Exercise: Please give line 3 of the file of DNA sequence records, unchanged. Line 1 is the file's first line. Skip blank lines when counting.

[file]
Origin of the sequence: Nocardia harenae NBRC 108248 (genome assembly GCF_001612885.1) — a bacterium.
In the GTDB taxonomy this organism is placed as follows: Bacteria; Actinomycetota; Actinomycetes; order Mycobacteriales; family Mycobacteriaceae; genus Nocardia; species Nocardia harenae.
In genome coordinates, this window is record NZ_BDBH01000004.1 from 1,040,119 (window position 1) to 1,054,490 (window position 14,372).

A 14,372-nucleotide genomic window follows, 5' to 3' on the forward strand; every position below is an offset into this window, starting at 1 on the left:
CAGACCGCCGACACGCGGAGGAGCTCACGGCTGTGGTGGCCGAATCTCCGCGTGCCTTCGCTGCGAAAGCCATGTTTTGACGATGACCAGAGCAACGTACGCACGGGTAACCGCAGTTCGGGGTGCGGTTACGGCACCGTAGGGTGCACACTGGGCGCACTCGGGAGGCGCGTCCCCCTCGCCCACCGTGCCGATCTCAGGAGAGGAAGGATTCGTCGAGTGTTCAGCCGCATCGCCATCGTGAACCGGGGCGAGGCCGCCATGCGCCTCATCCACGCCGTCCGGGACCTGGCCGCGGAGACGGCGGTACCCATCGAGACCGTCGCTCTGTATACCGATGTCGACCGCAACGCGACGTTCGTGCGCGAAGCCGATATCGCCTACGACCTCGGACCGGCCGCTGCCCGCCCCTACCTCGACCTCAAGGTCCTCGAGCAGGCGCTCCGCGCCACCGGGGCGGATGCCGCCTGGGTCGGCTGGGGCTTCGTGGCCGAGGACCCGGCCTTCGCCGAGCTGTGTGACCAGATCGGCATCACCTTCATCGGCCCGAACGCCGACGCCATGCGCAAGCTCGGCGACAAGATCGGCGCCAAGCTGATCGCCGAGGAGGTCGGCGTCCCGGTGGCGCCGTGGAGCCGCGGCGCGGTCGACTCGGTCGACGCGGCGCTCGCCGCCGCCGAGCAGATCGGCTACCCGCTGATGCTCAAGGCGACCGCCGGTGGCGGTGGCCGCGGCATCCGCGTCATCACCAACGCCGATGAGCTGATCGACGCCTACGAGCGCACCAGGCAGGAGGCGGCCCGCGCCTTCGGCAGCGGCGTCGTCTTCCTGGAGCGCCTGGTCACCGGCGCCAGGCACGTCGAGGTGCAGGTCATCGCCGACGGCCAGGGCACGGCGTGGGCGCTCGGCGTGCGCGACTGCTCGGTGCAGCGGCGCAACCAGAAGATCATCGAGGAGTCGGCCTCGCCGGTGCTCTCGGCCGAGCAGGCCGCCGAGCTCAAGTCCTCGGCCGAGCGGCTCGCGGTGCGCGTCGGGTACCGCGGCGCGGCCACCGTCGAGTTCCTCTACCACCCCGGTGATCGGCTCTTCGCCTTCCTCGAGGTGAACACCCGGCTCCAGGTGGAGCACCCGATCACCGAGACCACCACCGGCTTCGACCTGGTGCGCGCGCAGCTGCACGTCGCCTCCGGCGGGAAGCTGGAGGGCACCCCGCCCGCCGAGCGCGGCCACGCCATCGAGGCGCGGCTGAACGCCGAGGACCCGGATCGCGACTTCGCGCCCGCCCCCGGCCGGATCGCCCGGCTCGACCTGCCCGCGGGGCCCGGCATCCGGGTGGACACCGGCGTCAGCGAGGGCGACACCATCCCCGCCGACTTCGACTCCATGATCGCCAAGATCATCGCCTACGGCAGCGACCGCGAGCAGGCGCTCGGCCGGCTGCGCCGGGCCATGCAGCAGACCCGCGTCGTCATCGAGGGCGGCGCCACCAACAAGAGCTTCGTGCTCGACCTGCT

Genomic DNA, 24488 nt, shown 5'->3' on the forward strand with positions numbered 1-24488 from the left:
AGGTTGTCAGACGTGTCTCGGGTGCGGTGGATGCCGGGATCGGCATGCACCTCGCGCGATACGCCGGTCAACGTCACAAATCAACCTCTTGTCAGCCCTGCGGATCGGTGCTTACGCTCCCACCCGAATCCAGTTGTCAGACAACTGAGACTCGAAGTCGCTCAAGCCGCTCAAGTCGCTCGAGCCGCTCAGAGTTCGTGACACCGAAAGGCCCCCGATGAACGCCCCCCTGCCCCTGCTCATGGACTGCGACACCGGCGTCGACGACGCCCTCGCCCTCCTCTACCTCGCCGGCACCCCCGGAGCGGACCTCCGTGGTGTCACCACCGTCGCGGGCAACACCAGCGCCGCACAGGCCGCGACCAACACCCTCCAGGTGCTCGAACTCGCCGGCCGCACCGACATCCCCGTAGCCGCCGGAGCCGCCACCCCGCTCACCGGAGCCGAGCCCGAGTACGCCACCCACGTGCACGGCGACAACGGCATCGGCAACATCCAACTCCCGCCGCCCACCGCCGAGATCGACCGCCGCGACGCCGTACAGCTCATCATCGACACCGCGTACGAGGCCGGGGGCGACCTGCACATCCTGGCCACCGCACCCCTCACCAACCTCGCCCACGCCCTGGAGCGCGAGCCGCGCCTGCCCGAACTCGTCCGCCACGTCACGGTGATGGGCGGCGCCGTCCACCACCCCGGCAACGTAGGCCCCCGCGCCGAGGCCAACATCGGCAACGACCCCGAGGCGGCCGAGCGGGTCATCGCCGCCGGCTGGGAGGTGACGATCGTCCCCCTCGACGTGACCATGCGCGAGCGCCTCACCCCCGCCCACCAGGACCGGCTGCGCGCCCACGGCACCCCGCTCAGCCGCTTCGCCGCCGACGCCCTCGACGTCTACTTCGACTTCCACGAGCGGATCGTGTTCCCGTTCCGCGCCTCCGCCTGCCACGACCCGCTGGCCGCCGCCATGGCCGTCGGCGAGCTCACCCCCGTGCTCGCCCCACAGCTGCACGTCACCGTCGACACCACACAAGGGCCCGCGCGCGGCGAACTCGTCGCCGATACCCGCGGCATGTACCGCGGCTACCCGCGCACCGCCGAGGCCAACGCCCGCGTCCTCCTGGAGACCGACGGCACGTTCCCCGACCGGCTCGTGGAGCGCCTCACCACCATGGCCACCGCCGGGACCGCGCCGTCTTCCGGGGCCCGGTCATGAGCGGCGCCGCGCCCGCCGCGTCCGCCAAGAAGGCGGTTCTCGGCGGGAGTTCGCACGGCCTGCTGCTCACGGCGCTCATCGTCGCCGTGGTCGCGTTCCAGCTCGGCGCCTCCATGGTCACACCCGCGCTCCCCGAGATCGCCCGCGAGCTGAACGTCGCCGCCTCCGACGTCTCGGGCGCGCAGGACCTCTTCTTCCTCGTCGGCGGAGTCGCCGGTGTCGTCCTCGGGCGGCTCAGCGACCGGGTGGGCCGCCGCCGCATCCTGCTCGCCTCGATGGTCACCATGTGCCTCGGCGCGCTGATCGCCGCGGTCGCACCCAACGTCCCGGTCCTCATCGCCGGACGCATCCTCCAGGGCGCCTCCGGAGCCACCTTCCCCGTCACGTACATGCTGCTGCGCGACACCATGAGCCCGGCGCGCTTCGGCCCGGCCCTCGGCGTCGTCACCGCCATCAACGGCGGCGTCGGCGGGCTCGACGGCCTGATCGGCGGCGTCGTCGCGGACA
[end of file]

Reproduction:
In genome coordinates, this window is record NZ_BDBH01000004.1 from 1,040,119 (window position 1) to 1,054,490 (window position 14,372).